Wednesday, October 6, 2010

Library School: One Month In

As always there is about a month lag with these things. Basically I outline them, then get started drafting them, and then get distracted. So while I just finished this, I actually did the bulk of the writing in September.

I’ve been in library school for a month so far. Largely I’m caught up or ahead in all my classes. While I’ve learned a lot, I feel like a large portion of it is ephemeral, more theory and history than any sort of skills which will help me be a librarian. Not that I am complaining because I love thinking and talking about that stuff. What I've realized is that I pick that stuff up naturally, and what I need to focus on for my own professional development is the techne of my field of study. I though I would share some of the more practical lessons I've learned though my experiences so far. I've learned more from my extra circular activities so far than from my classes, but I chalk that up to my choice of reading materials and the fact that I extensively researched librarianship before deciding to embark on this career path.

Lesson 1: Schedule stuff
Your university will assign you an email address and route it through a vender. Most likely this will be either a Google or Outlook package. As part of this you will have the opportunity to use an integrated schedule. Use it and keep it updated, especially MS Outlook. Outlook has a meeting-scheduling tool that is wicked hot. It lets you see what other people you want to invite have available. This by in large makes the process of scheduling meetings extremely simple, and a good meeting is a simple meeting. If you have a Mac get the Mac version of office and route your account through that. There are third party options but they constitute extra steps and extra learning curves for other people, which make them by far less preferable.

Lesson 2: Nothing is political everything is political
I read this in an essay from Revolting Librarians Redux. What this means is that while nothing in the library is supposed to be political (i.e. Conservative v. Liberal) everything in the library is steeped in interpersonal politics. Most of this is standard fiefdom bullshit, but some of it is routed in the larger conflict between liberals and conservatives (in a Locke v. Burke sense).

As always, it’s good to avoid this if possible. However, it is a reality of any work place, so you should get used to the idea now. It is probably a good idea to start reading management oriented books and developing people skills if you have not started doing so already. Networking with your cohort is a great place to practice these skills. Also, remember that discretion is always the better part of valor, and the most essential part of politics.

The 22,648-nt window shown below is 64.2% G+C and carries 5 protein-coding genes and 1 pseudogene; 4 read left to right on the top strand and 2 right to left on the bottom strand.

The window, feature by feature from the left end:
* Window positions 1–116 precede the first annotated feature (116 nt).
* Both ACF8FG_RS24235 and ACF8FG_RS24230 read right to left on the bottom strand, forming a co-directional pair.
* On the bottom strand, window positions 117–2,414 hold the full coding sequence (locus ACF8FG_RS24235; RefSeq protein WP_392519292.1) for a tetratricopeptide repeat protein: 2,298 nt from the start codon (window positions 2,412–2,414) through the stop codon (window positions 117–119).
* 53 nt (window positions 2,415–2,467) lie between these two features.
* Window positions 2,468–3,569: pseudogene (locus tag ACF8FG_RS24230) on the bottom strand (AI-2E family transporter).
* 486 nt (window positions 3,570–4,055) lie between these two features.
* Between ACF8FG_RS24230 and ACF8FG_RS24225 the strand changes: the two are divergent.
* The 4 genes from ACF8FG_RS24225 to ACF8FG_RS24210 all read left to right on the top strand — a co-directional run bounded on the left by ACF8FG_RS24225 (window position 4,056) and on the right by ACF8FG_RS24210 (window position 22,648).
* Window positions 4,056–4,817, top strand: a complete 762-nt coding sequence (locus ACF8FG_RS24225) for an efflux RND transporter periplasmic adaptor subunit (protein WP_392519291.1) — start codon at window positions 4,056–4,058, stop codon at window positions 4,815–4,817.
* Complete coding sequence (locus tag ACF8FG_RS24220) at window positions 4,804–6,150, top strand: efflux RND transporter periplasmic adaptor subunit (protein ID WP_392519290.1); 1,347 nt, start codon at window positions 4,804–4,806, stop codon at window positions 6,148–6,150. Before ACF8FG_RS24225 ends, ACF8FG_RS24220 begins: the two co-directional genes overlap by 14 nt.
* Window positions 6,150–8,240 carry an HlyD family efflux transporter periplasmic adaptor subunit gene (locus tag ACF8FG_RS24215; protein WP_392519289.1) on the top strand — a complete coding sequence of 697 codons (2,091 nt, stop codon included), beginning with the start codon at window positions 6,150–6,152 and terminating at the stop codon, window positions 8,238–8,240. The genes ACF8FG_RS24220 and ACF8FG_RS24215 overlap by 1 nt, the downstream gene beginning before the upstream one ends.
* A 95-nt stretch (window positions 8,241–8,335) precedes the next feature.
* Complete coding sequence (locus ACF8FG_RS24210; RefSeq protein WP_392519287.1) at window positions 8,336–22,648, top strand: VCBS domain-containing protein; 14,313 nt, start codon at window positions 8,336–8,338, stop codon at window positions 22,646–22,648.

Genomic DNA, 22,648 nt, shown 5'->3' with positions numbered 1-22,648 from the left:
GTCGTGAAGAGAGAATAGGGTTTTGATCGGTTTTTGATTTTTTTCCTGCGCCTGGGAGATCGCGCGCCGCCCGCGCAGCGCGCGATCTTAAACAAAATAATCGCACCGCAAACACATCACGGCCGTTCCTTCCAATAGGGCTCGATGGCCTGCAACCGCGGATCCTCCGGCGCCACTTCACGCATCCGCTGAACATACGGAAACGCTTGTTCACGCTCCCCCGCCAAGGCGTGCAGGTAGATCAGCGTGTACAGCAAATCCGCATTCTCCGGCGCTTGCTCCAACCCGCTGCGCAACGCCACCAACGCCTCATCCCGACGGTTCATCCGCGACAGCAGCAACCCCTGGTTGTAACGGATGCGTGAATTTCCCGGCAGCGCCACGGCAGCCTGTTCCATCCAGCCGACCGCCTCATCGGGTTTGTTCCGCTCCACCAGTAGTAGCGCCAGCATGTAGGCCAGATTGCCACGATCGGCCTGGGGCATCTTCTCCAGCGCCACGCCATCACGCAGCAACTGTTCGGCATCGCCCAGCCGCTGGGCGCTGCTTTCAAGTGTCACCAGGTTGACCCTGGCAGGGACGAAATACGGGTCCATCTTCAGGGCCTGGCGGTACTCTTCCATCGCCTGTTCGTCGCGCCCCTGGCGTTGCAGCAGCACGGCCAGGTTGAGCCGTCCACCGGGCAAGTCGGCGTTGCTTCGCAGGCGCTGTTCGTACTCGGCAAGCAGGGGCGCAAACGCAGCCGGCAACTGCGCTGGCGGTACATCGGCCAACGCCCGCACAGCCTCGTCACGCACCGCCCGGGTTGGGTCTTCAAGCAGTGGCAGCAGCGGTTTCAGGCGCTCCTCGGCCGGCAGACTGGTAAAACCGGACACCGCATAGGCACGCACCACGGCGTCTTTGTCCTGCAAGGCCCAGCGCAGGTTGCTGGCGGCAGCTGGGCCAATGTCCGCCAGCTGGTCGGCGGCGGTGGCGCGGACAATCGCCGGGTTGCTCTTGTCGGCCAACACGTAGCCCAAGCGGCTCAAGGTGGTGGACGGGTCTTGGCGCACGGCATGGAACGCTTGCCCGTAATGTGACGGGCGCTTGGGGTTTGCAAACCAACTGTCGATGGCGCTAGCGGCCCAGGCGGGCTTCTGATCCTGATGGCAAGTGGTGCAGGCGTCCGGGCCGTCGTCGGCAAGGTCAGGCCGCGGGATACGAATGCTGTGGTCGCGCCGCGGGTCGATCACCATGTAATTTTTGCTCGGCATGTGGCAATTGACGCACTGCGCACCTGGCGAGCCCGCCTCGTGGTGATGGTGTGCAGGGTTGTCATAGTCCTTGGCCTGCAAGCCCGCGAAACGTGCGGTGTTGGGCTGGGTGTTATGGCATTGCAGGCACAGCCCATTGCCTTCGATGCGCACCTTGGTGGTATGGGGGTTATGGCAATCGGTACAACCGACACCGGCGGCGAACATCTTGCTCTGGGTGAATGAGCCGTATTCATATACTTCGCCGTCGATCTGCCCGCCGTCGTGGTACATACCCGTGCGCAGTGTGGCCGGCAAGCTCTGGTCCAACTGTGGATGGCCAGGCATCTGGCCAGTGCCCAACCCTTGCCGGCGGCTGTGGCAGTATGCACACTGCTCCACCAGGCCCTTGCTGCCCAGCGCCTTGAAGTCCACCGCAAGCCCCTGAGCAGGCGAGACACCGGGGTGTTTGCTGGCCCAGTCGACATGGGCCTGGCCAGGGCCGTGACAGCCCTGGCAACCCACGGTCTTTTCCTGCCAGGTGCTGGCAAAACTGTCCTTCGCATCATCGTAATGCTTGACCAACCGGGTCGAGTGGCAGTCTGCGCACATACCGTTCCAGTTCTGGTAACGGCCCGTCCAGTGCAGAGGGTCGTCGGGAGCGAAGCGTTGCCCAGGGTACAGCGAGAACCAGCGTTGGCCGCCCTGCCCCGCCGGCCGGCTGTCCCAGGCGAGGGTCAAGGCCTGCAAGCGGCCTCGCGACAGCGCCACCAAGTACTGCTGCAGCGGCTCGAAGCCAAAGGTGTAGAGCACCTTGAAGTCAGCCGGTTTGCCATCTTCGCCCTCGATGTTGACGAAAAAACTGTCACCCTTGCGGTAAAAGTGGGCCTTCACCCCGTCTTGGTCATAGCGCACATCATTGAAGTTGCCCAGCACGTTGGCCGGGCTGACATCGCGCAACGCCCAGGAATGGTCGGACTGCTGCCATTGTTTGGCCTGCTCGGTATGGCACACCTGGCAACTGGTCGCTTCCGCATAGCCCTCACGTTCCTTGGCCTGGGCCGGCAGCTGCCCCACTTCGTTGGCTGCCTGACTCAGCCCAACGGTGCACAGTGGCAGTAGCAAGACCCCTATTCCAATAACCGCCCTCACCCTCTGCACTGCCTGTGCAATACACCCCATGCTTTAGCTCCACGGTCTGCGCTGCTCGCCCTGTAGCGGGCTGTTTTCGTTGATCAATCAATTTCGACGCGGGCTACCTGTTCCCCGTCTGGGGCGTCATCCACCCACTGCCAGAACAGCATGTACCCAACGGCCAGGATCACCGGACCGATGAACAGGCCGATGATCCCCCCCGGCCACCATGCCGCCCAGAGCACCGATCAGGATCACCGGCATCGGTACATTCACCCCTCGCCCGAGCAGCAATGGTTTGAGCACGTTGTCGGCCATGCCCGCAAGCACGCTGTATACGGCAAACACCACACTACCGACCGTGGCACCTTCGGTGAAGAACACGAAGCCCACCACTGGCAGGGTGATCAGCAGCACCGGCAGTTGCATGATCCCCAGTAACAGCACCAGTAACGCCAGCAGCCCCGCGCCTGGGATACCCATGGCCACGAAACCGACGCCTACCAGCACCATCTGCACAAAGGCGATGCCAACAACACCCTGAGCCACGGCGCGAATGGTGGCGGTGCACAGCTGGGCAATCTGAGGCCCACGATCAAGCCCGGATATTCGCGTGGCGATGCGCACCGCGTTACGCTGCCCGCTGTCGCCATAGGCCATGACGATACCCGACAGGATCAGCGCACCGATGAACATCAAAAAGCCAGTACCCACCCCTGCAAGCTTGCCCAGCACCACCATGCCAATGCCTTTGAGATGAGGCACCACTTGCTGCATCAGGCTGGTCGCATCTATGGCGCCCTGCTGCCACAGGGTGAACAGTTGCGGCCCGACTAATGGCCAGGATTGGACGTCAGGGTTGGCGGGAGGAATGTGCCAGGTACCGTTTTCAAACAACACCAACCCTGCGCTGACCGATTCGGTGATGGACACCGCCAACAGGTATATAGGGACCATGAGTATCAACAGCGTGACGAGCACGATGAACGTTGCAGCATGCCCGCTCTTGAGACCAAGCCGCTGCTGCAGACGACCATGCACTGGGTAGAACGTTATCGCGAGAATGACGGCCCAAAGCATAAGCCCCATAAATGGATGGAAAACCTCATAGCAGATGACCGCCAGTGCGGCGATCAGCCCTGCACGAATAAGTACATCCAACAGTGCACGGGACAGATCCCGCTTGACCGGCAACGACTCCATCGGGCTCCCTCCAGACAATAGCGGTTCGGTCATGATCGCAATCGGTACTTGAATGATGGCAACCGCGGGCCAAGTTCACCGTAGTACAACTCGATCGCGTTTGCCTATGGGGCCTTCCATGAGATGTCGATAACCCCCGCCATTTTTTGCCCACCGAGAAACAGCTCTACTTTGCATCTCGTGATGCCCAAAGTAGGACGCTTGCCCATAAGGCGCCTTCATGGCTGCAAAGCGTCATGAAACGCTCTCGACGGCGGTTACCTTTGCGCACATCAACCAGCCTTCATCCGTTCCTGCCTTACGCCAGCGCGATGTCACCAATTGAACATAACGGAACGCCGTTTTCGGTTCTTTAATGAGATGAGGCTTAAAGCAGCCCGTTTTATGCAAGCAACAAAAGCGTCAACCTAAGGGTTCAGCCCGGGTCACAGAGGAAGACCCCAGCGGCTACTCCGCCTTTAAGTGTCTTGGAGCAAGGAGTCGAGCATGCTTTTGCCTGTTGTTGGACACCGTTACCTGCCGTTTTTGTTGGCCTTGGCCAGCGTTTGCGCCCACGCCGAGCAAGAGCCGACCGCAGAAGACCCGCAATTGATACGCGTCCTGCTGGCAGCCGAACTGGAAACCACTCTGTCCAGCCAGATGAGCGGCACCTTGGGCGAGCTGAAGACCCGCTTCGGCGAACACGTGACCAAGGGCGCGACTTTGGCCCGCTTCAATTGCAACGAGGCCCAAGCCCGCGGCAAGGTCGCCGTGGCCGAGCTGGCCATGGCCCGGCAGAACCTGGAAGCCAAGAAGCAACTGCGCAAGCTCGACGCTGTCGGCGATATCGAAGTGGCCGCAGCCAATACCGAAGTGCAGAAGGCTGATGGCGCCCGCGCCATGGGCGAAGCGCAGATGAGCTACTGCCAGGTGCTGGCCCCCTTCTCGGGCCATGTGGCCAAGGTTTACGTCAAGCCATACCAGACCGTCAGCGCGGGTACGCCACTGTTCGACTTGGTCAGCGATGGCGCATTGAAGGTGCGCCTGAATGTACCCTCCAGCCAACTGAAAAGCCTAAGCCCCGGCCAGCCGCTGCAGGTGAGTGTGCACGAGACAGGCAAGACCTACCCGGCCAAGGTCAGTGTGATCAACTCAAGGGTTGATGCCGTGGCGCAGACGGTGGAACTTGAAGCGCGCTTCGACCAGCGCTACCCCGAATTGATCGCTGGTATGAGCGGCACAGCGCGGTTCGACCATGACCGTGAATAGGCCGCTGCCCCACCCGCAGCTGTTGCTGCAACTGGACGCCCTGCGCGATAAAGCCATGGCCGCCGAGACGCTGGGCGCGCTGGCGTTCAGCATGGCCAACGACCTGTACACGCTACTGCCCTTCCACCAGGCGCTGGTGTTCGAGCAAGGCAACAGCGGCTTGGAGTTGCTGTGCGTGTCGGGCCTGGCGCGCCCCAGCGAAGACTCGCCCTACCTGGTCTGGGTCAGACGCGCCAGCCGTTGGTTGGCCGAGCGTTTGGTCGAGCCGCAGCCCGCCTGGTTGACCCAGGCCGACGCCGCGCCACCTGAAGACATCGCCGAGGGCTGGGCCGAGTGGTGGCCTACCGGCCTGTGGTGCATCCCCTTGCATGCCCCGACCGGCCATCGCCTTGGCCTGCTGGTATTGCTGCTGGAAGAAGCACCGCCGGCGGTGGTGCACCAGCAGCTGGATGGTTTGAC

Lesson 3: Library experience is king.
As soon as I read about this I realized how true it is. Then I got a job in a library and realized how much there is to learn that many of my classes won’t even hint at. Some of this is due prioritizing one thing over another academically and the fact that library school does not last forever. However, I do get to learn these skills on the job, which probably translates better to a resume than I read a book about cataloging.

Library experience has become even more important I started realizing how tough it is right now to get a job in a library. Many people I’ve met here have library degrees but were unable to find positions right out of library school despite having great resumes so they took lower paying, less secure, paraprofessional and staff positions instead.

You need library experience and to be a rock star in order to get a job in an academic library these days, and possibly in a public library as well. While the profession is graying, and thank god it is finally starting to lead to retirements, efficiency gains have meant that most of the times hiring is limited to filling positions as opposed to the creation of a new position. For example of how difficult getting a librarian position can be in King County, you have to all ready be in the system in order to apply for a position in the library pool. You have to enter the library at a lower position just that they will look at hiring you if there is a vacancy, there’s no guarantee that you’ll even get a full time or permanent position. That’s in the second busiest library system in the United States. So basically you need to work in a library while in library school, whether you’re able to do that or not you have to be a rock star. Here’s a great blog post that can show you how to rock out even if another job, or other situation prevents you from working in a library. Also worth checking out on this subject is this, blog post, by Heidi, a second year MLIS student at the University of Washington (I wish I was in Seattle right now), which distills many of the points for getting library experience while in school.

Lesson 4: Twitter is your friend.
I actually learned this before library school, but it’s become doubly as important since I started my MLIS program. Twitter is key for several reasons, the biggest one is networking. You get to meet a lot of cool people on twitter and even if you don’t have the opportunity to go to things like ALA twitter will help people find you. When you’re in library school, other librarians and library science students will seek you out. You’ll get great job hunting tips. Advanced postings on job openings, and when you do go to ALA you won’t have to be all awkward introducing yourself to people.